Column: He’s tackling the world of professional gaming

Jeffrey Avilas Ramos, a Mattituck High School junior, competes in eSports called Major League Gaming playing mostly Call of Duty. (Credit: Barbaraellen Koch)
Jeffrey Avilas Ramos, a Mattituck High School junior, competes in eSports called Major League Gaming playing mostly Call of Duty. (Credit: Barbaraellen Koch)

Down a steep wooden staircase, in a small basement room to the right, an RCA TV sits atop a folding table. An Energy Guide sticker cuts off a portion of the TV’s bottom right corner. A cable on the left side dangles down to the floor, where it connects to an XBox One.

Jeffrey Avilas Ramos leans forward in a folding chair, his eyes fixated on the screen. The sounds of gunfire blast from the speakers. Ramos never flinches. 

It’s here, in his Laurel home, that Ramos, 16, spends hours at a time. This is his field, his court, his diamond.

This is his war room.

A junior at Mattituck High School, Ramos is part of a growing phenomenon of professional gamers. As a 14-year-old, he formed his own team called Fatal Ambition. It currently competes in Major League Gaming, the self-described “global leader” of eSports. Earlier this month, Ramos’ team competed in Columbus, Ohio, at the North American Regional Finals, playing the game Call of Duty in a 32-team double elimination bracket where the top 14 teams advanced to the World Championship. This weekend, at the L.A. Live entertainment complex — located next-door to the home of the Los Angeles Lakers — 32 teams from across the globe will compete for $1 million in prizes. Last year’s winner walked home with $400,000.

For gamers, it’s their Super Bowl.

“That’s the biggest tournament of the year,” Ramos said. “All the teams from around the world compete and MLG pays for all their stuff.”

Ramos will have to wait his turn before vying for the big money. His team, a collection of mostly random players from Canada, was soundly beaten by more veteran teams in Ohio, sending Fatal Ambition to a quick exit.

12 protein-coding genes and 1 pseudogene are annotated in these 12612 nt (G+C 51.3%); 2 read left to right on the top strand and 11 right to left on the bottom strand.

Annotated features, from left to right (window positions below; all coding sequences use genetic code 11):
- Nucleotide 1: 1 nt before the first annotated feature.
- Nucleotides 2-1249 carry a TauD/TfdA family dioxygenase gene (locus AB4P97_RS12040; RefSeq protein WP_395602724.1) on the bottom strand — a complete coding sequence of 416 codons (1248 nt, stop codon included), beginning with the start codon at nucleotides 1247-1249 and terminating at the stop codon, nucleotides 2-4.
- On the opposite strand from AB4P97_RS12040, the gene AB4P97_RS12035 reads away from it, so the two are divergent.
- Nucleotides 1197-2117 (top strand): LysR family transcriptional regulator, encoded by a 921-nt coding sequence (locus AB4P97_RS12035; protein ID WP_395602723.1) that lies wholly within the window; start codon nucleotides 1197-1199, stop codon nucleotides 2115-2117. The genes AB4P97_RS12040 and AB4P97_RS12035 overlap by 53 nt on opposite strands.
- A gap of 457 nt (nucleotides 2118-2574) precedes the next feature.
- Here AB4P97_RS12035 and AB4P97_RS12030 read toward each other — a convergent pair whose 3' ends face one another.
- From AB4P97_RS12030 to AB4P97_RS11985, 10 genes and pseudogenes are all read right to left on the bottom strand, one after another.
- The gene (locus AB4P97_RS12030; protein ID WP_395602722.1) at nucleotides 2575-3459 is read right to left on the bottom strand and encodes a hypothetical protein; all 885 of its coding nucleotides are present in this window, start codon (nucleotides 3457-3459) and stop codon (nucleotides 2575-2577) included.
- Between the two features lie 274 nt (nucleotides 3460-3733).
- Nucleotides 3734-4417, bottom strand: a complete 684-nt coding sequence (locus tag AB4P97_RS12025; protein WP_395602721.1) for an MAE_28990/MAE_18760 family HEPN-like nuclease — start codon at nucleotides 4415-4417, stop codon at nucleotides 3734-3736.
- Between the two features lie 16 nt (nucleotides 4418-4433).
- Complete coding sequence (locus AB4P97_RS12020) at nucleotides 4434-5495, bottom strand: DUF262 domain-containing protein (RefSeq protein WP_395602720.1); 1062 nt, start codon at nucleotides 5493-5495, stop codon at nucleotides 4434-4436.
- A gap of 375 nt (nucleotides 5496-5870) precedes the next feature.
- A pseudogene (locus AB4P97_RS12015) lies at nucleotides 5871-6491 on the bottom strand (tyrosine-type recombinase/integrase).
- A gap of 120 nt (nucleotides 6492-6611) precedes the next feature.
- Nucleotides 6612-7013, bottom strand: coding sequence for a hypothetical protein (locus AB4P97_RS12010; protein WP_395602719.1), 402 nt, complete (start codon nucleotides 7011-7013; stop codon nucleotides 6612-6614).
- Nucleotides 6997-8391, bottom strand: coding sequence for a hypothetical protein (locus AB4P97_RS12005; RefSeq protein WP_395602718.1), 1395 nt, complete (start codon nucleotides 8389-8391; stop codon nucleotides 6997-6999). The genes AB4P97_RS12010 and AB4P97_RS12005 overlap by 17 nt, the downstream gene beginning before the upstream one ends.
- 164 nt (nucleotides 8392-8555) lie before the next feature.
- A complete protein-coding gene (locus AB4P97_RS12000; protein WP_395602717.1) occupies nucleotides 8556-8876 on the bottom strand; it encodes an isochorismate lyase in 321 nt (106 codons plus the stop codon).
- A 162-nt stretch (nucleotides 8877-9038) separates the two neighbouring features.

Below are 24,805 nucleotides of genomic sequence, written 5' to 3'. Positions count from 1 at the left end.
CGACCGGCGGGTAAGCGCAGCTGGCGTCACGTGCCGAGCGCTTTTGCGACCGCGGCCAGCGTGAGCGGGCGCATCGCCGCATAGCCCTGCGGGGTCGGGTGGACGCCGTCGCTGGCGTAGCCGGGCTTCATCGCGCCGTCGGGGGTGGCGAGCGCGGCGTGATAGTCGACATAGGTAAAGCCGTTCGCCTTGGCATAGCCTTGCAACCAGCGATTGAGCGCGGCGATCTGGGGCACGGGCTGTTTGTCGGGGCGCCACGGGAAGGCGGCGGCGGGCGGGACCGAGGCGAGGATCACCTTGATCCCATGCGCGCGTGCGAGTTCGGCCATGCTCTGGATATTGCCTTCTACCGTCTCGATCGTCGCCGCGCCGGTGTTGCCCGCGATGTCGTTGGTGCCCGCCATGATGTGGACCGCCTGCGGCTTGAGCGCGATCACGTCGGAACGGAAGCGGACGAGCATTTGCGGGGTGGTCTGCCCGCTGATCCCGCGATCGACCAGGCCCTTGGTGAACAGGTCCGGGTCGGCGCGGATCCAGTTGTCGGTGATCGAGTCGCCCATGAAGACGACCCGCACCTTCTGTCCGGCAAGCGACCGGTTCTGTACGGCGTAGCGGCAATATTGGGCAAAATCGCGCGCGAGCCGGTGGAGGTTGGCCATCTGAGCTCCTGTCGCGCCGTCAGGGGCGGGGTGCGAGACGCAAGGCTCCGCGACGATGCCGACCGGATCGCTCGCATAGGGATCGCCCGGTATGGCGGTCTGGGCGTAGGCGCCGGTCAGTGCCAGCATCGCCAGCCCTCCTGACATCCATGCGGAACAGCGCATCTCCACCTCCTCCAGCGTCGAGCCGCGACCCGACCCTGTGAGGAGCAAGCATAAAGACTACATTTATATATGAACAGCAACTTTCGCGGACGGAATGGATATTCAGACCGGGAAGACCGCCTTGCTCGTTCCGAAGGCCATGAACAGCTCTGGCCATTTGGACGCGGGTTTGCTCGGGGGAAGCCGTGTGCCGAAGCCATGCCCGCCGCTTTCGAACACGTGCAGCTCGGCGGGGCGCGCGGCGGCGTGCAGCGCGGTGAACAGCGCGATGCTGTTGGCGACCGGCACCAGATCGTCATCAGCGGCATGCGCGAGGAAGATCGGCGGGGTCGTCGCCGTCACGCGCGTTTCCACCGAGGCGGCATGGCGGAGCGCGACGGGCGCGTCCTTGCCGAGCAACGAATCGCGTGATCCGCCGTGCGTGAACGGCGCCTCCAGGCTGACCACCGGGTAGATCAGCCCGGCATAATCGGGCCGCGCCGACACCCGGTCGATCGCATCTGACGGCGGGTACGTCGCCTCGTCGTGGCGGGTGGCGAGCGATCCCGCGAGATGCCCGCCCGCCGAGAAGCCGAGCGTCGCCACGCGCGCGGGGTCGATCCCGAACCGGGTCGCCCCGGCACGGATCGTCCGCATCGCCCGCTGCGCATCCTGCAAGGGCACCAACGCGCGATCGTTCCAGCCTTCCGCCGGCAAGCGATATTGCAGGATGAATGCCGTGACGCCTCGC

Ramos’ introduction to video games came like most kids. He played games like Super Mario Brothers and Need for Speed on Playstation and had a Game Boy Advance SP. A few times a year with his cousins, he played the first-person shooter game Halo. After one particular game that ended in a one-sided whooping, his disgruntled cousin asked Ramos if he was an MLG pro.

“I said, ‘What is that?’ ” Ramos recalled. “After they left I started looking up MLG and read into it and got interested.”

He signed up for some tournaments and joined a team started by a guy in Tennessee. He was 13, playing with 17-year-old professionals and holding his own.

“I showed I could compete even though I was real young,” he said.

Ramos developed a group of online friends who played Halo, eventually switching to Call of Duty. Ramos decided to form his own squad, calling the group Fatal Ambition (its original name was Soulless Spartans).

Owning a team, rather than simply playing, brought a unique set of challenges. For starters, Ramos needed to recruit players. The more his team gained recognition, the more talented players might be willing to join. And he needed sponsorships to help fund sending players to tournaments. A lot of the work came via social media.

Ramos’ Twitter account (@Fatal_Ambition) currently has more than 26,000 followers, nearly all of whom have come in the last year. His personal Instagram account has 19,000 followers.

“You have to keep competing in order for the fans to really become loyal,” Ramos said.

He locked down sponsorships from companies like Tomahawk Shades and West Coast Chill, which makes energy drinks. He started by randomly messaging companies, asking for sponsorships. Now, he’s developed a more sophisticated pitch, creating a Power Point presentation that details his team’s achievements, history, goals and social media growth.

Julian Nasti, a 24-year-old gamer who lives in New Jersey, connected with Ramos and became the team’s coach for some tournaments. In that role, Nasti helps develop a strategy during matches and coordinates the players’ attack as they’re playing.

Nasti said he was impressed with Ramos’ ability to manage the team — coordinating travel, dealing with sponsors and prioritizing the team over money.

“He’s really good with getting things done on time,” said Nasti, who goes by the name Coach Exor.

It’s those skills Ramos is developing along the way that he hopes have a lasting impact.

“It’s teaching myself how to run a business, entrepreneurship,” he said. “That’s definitely going to help.”

Around school, Ramos has developed a reputation as the “video game player.” Sometimes people ask to join, but he has to let them down gently.

They’re simply not good enough.

Like a basketball player practicing a jump or a musician fine-tuning a song, Ramos spends substantial time honing his craft. During the summer, he estimates he games for eight hours a day. On a weekday, it’s more like four hours, he said. Some nights, he dreams of video games.

His biggest sell might be his parents. After all, how does a teenager convince his parents that playing video games all day is OK?

“I’m still not convinced,” said Ramos’ father, Carlos. “I said, from school, if your tests are no good, I’m going to take everything out.”

So far, the war room remains intact.

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